Just as money is at the core of every activity, so is the economics behind all of them. What goods and services we buy and what price we pay for them and when; what quality and quantity we get in return; what amount we invest and in what; what goods and services we produce for income; how do we distribute revenue realized among factors of production; and, what we consume and how are some of the basic decisions we have to make sooner or later. Our satisfaction or dissatisfaction and success or failure all depend on such decisions whether they were good ones or bad ones. While some of us happen to be impulsive buyers and investors; others, undecided; and a few, rely on high price as an indicator of quality. There are also a few who buy whatever is cheapest due to paucity of funds.
The case with the government is also somewhat the same. Some governments introduce rationing for the weaker sections, reserve jobs for them, levy direct taxes on well-to-do-citizens, indirect or goods and services taxes on products, grant subsidies to producers for production of essential goods and services, and also resort to imports to meet the domestic demand of such essentials. Every government encourages domestic production for self-reliance and self-sufficiency, as far as possible. They also tend to protect domestic producers’ interests by introducing tariff and non-tariff barriers on luxuries so that cheaper foreign luxuries may not siphon out domestic incomes or force premature shut down on domestic industries that suffer from higher production costs of relatively lower product quality in their infancy stages. Apart from such issues, governments have to provide certain amenities, which require funds to raise which, they levy direct and indirect taxes, the extent of which, depends on the consumer and producer surpluses. All these issues are intertwined and interdependent. They can’t be viewed in isolation. That makes economics a complicated discipline. All the activities we undertake are economic activities. No one can make rational decisions easily without treating them in totality. This calls for the clarity of the basic concepts.
Microeconomics – An Advanced treatise by Prof. S.P.S. CHAUHAN (PHI) is a comprehensive self- sufficient attempt, which the author claims to provide the readers a clear insight not only into the basics but also to the heights at which they can develop independent and confident opinions about economic activities and affairs including rationing, taxation, subsidies, supplementary incomes, consumer and producer surpluses, sharing of GST between buyers and sellers, price floors and price ceilings with their consequences on production and consumption, diversification of investment portfolios, allocation and re-allocation of resources, optimality in production and consumption by individual producers and consumers, leisure and labour preferences of workers, indifference curve approaches to all these issues, with concrete numerical case-lets, costs and prices, market forms, monopoly power and its regulation, oligopolistic games, problems of efficiency , employment growth and development, econometric estimation of economic functions, pricing in practices, decisions theories, investment decisions of individuals and capital asset pricing, linear programming, input-output decisions, theories of international trade, externalities and public goods, and , all the concepts essential to make the a reader a confident economist. The book is based on the inspiration of Prof. (Dr.) Manab Adhikary, (ex-Dean, FMS, University of Delhi), an internationally renowned economist with multiple international awards, who along with the author of the book, shares the same ideology that economics has no limits and no limitations. It can’t be limited to any syllabus or topics.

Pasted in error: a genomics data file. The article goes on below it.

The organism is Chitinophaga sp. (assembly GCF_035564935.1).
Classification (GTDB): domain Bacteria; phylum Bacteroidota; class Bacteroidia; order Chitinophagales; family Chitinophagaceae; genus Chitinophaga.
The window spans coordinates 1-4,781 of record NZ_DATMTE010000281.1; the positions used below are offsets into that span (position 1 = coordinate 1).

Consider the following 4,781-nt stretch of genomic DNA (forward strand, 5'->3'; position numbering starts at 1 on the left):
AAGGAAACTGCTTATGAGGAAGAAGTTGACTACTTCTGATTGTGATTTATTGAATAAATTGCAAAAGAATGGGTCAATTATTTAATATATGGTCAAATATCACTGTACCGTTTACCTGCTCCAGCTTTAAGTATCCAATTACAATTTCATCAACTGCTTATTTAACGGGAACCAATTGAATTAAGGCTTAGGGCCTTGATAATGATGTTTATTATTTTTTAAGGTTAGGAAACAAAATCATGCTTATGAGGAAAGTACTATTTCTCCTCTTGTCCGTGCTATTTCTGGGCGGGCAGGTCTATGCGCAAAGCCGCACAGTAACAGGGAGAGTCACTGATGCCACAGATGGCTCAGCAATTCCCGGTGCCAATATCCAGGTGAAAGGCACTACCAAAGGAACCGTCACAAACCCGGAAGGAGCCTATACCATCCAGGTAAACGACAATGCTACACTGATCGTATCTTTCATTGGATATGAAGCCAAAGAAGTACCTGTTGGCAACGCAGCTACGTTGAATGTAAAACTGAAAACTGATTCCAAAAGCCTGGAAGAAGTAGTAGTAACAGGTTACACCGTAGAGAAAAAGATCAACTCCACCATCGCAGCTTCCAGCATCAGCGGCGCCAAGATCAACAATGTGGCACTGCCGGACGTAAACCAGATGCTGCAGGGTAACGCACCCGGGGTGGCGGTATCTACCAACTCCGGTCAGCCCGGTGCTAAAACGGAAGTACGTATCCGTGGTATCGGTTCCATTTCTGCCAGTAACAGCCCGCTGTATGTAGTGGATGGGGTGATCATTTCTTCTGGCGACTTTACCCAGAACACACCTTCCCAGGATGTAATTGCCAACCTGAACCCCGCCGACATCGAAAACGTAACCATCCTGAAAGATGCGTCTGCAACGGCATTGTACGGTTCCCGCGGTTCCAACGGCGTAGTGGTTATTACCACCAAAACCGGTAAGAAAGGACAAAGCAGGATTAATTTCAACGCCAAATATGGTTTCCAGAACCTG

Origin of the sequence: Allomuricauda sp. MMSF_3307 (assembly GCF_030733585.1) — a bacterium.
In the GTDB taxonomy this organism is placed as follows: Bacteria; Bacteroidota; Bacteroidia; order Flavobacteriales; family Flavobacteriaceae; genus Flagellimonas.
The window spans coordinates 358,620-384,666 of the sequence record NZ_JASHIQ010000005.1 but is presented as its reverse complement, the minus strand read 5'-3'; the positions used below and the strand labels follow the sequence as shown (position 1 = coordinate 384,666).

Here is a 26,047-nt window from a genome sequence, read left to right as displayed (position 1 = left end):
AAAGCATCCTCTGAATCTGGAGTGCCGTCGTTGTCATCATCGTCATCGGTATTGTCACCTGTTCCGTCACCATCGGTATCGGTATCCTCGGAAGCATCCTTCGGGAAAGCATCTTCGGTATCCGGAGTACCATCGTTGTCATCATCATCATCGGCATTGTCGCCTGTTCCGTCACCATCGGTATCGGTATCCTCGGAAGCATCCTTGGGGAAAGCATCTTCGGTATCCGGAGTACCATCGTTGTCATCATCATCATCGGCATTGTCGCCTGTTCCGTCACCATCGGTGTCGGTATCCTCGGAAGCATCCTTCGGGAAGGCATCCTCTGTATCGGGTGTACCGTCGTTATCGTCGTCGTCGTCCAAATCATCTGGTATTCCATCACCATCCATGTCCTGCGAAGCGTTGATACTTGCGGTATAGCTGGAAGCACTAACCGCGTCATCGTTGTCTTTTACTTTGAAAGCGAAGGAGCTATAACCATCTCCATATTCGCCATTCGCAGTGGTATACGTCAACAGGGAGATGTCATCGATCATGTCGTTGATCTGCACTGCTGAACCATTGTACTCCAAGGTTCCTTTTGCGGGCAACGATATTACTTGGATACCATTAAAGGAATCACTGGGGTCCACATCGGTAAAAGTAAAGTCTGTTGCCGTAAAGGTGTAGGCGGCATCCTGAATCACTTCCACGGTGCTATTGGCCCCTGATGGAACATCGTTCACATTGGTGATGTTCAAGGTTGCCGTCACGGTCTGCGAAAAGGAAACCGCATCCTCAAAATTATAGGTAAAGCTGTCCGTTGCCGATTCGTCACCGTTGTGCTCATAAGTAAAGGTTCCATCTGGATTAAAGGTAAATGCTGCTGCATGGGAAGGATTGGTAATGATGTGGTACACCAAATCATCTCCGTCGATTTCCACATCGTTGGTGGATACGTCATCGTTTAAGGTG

In Dr.Manab Adhikary’s opinion, it must be developed from the ground level and must reach the highest orbits with all that makes its command simple, analytical and deterministic. There must be no uncertainty, but only the calculated risks.
The author has intended to explain the concepts in very simple language, without resorting to the jargon of vocabulary which many authors resort to and inconsequence, encourage cramming, not grasp and command on the discipline. The third edition of the author’s book is in progress. It contains excel spread-sheets for simple econometric calculations by researchers. Try and see for yourself
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